Lucid dreaming (LD) is a state of consciousness in which the dreamer is aware that he or she is dreaming and can possibly control the content of his or her dream. To investigate the LD prevalence among different samples, researchers have used different types of methodologies. With regard to retrospective self-report questionnaire, two ways of proceeding seem to emerge. In one case, a definition of LD is given to participants ("During LD, one is-while dreaming-aware of the fact that one is dreaming. It is possible to deliberately wake up, to control the dream action, or to observe passively the course of the dream with this awareness"), while in the other instances, participants are presented separate questions targeting specific LD indicators (dream awareness and dream control)...
2016: Frontiers in Psychology
Carlo Cipolli, Michele Ferrara, Luigi De Gennaro, Giuseppe Plazzi
Recent advances in electrophysiological [e.g., surface high-density electroencephalographic (hd-EEG) and intracranial recordings], video-polysomnography (video-PSG), transcranial stimulation and neuroimaging techniques allow more in-depth and more accurate investigation of the neural correlates of dreaming in healthy individuals and in patients with brain-damage, neurodegenerative diseases, sleep disorders or parasomnias. Convergent evidence provided by studies using these techniques in healthy subjects has led to a reformulation of several unresolved issues of dream generation and recall [such as the inter- and intra-individual differences in dream recall and the predictivity of specific EEG rhythms, such as theta in rapid eye movement (REM) sleep, for dream recall] within more comprehensive models of human consciousness and its variations across sleep/wake states than the traditional models, which were largely based on the neurophysiology of REM sleep in animals...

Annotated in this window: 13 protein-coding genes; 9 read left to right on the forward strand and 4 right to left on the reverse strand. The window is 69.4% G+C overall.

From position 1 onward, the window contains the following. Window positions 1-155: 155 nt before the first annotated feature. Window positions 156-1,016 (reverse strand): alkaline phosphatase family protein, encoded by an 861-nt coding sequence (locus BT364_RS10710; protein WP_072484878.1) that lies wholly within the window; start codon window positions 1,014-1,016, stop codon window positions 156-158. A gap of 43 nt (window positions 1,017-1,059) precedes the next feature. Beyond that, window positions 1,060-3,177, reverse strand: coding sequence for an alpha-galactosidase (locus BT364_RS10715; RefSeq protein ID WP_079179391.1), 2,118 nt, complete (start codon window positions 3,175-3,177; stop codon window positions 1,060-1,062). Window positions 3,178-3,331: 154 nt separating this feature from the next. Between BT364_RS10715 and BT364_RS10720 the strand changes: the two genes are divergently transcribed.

October 2017: Sleep Medicine Reviews
Dan Denis, Giulia L Poerio